Wednesday, 30 November 2011

Motivation, lack of

If you were expecting this to be a craft blog on how to keep motivated when writing after 58 books, I’m afraid I have to disappoint you because when it comes to motivation, I have, it seems, completely lost it for the 59th.

I was inclined to blame this on a lack of inspiration at first, but I think feeling unmotivated is different. I’ve got an idea, I’ve got a plot.  I’ve got characters with goals and motivations.  I’d like to write this story, I really would, but somehow I just can’t quite bring myself to do it.

Lack of motivation isn’t the same as block, which is a terrible thing.  Block is when you sit at your computer, staring at the screen, fingers frozen to the keyboard, feeling sick as a great tangle of words knots and lodges immovably in the pit of your stomach … ugh, I feel quite nauseous just thinking about it! 

Lack of motivation is less dramatic, but more insidious.  Now I can’t even get myself to sit at my computer at all, and if I do, I just spend my time checking my email, or drifting off to browse Amazon or check on the weather in countries I have no expectation of visiting in the near future.  And weirdly, I’m not even bothered by it.  

I can trot out plenty of explanations for this: I’m deadlined out; I’ve been getting over a general anaesthetic; I’ve been away, and now have visitors; my head is still in time slip mode and I’m waiting to hear what revisions are needed that; I’m not living from advance to advance the way I normally am. But these are explanations and not excuses, I know, and I am rather ashamed of myself, especially when I hear about other authors getting on with their writing under the most difficult of circumstances.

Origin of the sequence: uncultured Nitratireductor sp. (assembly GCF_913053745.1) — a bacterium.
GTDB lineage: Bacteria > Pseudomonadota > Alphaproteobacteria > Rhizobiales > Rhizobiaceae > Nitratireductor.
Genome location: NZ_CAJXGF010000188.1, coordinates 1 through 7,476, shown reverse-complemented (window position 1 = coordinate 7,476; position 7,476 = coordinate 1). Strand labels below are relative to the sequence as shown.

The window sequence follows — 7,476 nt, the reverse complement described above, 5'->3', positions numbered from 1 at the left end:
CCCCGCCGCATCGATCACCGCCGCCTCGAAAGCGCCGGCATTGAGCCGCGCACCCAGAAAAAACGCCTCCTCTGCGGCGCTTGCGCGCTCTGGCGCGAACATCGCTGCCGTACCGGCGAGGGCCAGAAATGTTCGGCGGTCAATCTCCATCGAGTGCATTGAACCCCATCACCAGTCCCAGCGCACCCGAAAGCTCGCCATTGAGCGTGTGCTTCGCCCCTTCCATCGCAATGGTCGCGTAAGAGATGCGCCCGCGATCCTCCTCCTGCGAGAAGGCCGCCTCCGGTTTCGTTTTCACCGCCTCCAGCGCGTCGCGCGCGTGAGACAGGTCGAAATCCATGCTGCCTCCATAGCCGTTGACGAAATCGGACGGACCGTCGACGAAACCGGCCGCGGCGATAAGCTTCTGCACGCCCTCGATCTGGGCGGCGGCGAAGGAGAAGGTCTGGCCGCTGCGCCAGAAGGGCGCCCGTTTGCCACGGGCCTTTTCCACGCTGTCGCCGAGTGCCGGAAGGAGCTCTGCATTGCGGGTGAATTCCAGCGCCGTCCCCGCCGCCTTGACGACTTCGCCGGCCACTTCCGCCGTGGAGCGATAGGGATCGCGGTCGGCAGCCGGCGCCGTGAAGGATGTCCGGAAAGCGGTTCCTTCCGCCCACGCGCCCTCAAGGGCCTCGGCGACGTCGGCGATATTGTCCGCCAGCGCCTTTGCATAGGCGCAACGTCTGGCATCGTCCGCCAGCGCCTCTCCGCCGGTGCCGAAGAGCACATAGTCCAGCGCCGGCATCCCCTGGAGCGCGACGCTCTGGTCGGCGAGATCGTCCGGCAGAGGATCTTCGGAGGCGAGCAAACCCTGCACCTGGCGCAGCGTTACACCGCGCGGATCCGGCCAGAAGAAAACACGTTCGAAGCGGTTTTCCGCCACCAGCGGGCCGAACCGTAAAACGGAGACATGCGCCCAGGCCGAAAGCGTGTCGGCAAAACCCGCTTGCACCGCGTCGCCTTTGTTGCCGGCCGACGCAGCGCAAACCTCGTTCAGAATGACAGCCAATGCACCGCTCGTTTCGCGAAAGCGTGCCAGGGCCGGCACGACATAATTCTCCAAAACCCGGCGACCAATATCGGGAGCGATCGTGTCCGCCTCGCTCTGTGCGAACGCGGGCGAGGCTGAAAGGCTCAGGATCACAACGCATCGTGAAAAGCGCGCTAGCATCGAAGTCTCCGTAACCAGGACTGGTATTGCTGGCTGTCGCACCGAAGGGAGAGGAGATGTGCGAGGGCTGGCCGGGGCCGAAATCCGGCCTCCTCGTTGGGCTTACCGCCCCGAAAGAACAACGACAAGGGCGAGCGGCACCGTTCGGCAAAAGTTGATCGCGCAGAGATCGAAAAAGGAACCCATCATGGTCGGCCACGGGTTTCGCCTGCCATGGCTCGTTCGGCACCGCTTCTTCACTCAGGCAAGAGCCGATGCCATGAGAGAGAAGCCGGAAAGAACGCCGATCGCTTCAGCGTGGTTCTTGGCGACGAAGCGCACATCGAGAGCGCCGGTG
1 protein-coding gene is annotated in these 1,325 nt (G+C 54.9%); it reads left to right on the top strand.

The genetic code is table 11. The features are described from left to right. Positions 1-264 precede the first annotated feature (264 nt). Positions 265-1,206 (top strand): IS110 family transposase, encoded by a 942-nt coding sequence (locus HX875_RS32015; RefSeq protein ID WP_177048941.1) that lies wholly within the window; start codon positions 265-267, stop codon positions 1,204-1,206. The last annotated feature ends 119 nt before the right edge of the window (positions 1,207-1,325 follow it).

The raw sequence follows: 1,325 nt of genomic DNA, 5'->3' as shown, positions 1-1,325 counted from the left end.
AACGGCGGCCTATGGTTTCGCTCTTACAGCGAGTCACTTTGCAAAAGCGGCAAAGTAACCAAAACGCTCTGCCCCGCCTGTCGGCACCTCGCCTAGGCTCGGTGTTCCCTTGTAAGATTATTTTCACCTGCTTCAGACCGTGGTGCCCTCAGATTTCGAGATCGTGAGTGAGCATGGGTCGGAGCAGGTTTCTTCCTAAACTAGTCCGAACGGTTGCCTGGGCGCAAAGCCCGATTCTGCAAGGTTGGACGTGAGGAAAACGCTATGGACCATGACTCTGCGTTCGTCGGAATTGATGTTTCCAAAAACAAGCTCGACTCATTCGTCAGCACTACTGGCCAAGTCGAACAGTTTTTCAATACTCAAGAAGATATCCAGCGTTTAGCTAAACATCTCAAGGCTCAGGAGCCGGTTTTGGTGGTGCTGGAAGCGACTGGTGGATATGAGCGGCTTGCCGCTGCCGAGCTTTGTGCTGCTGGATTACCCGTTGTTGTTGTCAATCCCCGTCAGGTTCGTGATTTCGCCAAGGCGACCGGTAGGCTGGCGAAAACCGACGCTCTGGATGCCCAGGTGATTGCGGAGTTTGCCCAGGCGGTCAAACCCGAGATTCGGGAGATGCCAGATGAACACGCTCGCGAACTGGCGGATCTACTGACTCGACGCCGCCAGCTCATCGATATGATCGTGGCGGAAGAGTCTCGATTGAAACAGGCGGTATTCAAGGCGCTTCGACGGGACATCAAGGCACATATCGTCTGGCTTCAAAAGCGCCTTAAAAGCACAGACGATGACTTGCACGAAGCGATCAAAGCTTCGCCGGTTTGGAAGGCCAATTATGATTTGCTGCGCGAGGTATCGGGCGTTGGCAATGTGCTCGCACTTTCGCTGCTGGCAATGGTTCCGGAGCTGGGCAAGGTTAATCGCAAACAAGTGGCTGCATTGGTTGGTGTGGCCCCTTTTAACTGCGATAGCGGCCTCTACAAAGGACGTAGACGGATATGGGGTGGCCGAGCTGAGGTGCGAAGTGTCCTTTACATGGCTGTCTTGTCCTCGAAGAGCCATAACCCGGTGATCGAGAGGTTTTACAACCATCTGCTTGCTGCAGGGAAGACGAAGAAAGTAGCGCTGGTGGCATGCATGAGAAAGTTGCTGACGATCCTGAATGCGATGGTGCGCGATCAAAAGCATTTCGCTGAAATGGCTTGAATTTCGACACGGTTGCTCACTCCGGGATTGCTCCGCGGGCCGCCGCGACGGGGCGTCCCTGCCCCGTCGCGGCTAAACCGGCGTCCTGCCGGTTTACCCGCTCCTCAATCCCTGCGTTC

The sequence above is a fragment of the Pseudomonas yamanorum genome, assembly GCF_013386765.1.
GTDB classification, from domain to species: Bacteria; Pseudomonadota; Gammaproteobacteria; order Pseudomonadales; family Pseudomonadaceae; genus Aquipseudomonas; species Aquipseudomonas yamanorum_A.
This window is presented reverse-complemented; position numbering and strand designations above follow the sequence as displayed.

It may not be very cool to admit it, but for me the financial incentive is usually a very strong one.  Thanks to advance on the time slip, I've been in a more comfortable position this year, but I still can’t afford to give up my regular income from Harlequin.  If I don’t write a book now, it won’t have any immediate effect, but in two or three years’ time, it certainly will, and if the time slip isn’t a success, I will surely regret faffing around now.  The trouble is that I really can’t whip myself into a frenzy about something that may or may not happen in two years’ time. 

The real problem is that I don’t have a deadline. I had so many earlier this year that I agreed with my editor that I would write the book and then we’d talk about a contract.  Which is all very well, but I hadn’t realised then that my motivation would collapse like a popped balloon the moment the last deadline of the year was made.  So the obvious solution is to set myself a new deadline but you guessed it … I can’t bring myself to do that either.  Maybe tomorrow I’ll get my act together, but in the meantime, at least I’ve got most of my Christmas shopping done and it's not even December yet!


  1. I so totally empathise with this, and I don't think there's anything wrong at all in admitting that advances are a major driver. We'd be fooling ourselves if they weren't.